Cautioning that he doesn't "believe it is appropriate for Congress to act based on a newspaper article," Graham said it's nevertheless that body's duty to "perform oversight regarding any potential campaign contacts between Trump officials and Russian intelligence officials."
"If they do exist, the contacts may have a logical explanation, but we will never know until Congress spends the time to investigate this matter," he said.
It was unclear from Graham's statement how Congress would confirm whether Trump campaign staff did indeed make contact with Russian officials before the election.
The senator suggested that Congress would be helping out the White House by surfacing details about any ties between Trump associates and Russia.
"The accusations regarding the Trump campaign’s ties to Russia are creating a cloud over the White House," he said in the statement. "They should be fairly investigated by the Congress in a bipartisan manner. It would serve the President’s interests to get to the bottom of this so he can move forward with his agenda."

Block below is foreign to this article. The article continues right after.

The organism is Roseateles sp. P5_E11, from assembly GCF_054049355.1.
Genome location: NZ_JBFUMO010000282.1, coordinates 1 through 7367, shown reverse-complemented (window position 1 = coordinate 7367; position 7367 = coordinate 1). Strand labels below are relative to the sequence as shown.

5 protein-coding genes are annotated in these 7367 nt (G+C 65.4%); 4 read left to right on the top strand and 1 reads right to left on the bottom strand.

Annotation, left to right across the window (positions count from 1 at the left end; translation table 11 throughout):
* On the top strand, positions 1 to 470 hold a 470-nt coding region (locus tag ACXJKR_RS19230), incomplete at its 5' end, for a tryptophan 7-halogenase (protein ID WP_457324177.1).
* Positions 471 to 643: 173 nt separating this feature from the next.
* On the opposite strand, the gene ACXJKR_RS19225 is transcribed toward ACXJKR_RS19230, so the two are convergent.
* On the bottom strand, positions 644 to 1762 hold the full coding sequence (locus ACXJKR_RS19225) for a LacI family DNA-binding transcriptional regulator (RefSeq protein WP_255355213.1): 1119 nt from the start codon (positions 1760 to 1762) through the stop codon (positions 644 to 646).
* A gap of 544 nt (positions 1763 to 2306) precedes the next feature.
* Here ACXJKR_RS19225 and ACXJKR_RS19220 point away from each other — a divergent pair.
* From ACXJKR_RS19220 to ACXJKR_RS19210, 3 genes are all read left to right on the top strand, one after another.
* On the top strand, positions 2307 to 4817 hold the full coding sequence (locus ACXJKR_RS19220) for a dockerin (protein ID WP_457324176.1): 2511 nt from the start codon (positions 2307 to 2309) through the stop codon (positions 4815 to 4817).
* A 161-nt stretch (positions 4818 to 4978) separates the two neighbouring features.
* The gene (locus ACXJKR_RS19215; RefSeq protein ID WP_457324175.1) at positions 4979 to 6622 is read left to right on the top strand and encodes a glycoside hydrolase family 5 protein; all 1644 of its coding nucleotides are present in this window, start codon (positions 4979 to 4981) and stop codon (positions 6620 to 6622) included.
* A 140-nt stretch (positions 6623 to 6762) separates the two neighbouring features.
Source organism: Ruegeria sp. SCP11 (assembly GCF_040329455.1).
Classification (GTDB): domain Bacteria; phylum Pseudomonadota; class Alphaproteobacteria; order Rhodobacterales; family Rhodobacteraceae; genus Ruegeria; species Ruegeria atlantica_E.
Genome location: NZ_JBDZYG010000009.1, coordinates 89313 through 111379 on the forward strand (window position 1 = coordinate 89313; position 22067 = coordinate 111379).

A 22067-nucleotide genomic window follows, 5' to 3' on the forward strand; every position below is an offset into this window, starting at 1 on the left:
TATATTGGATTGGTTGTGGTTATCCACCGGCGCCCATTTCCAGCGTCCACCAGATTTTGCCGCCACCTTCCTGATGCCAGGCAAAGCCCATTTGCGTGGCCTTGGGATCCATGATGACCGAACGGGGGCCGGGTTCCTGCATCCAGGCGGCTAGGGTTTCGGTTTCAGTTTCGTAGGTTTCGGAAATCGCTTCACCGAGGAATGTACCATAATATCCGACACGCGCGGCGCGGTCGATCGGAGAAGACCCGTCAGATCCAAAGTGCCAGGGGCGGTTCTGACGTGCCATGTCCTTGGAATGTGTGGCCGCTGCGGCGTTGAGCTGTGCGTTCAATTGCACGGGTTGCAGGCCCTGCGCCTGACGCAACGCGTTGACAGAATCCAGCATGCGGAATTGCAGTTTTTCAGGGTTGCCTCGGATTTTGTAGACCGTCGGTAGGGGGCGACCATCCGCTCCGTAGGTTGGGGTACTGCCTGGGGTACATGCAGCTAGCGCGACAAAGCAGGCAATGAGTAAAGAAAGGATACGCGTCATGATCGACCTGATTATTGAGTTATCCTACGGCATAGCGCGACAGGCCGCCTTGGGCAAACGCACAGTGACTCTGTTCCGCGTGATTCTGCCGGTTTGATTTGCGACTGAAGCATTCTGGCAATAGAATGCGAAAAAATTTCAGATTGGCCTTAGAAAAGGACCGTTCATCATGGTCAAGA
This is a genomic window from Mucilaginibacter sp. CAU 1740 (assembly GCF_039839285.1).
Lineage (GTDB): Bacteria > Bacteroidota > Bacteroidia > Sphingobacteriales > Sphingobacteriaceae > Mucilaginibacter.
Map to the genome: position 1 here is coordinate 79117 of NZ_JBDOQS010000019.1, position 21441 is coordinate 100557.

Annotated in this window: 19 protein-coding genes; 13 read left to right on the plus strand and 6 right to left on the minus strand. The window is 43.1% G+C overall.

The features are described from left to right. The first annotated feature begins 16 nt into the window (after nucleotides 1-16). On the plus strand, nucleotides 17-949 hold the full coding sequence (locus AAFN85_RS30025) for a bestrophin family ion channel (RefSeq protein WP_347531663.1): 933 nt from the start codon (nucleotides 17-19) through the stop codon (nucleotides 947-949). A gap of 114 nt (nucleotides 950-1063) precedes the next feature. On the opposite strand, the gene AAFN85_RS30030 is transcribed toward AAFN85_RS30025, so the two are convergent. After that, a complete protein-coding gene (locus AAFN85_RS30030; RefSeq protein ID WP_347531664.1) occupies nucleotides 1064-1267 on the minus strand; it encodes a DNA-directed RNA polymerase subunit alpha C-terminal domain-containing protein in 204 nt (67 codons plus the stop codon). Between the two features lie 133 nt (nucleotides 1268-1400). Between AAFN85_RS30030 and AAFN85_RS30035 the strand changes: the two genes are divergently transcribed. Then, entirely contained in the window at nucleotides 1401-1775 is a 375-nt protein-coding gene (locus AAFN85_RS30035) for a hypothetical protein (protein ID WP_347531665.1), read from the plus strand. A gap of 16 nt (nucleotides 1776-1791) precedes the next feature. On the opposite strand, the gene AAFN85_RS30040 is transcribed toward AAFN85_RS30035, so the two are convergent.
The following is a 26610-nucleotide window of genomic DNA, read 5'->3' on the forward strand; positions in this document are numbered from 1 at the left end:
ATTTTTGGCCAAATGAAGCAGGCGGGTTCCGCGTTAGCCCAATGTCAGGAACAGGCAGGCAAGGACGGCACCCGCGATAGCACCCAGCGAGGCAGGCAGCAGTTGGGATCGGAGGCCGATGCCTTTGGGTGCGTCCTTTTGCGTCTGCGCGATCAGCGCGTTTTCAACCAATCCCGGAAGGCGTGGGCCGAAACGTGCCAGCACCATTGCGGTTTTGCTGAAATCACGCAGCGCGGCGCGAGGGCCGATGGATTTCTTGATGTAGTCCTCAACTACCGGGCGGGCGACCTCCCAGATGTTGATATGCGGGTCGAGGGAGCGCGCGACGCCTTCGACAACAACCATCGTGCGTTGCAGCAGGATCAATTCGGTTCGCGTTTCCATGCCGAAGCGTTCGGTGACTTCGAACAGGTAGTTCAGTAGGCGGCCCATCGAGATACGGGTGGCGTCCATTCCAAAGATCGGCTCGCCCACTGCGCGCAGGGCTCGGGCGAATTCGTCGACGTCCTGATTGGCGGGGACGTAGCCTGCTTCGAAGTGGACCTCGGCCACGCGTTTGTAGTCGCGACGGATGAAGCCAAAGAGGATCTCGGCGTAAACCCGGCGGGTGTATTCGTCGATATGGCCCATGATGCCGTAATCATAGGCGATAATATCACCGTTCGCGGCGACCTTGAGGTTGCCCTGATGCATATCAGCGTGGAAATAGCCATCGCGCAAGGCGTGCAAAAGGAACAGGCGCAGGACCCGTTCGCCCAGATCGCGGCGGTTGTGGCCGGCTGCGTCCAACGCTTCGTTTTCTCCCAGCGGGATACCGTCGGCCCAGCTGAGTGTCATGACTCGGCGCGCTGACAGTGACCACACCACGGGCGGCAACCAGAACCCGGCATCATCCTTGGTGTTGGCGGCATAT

Graham also gave a nod to calls from some conservatives to investigate leaks to the press about Trump aides' alleged contact with Russia.
"Any investigation should also include leaks coming from the White House and other government agencies," he said in the statement. "These leaks are damaging to our national security and the individuals involved must be punished."
Sen. Bob Corker (R-TN), chair of the Senate Foreign Relations Committee, also said Wednesday that Congress should probe Trump aides' communications with Russia.
"The base issue is getting to the bottom of what the Russian interference was and what the relationship was with associates of the Trump effort, and so that is the big elephant in the room that has got to be dealt with in the most appropriate way," he said on MSNBC's "Morning Joe."
"If I were them, by the way, if I were the people leading the Trump effort at the White House, I would want to make sure, with all of the suspicion, that everybody fully understood what has taken place, otherwise maybe there's a problem that obviously goes much deeper than what we now suspect," Corker added later.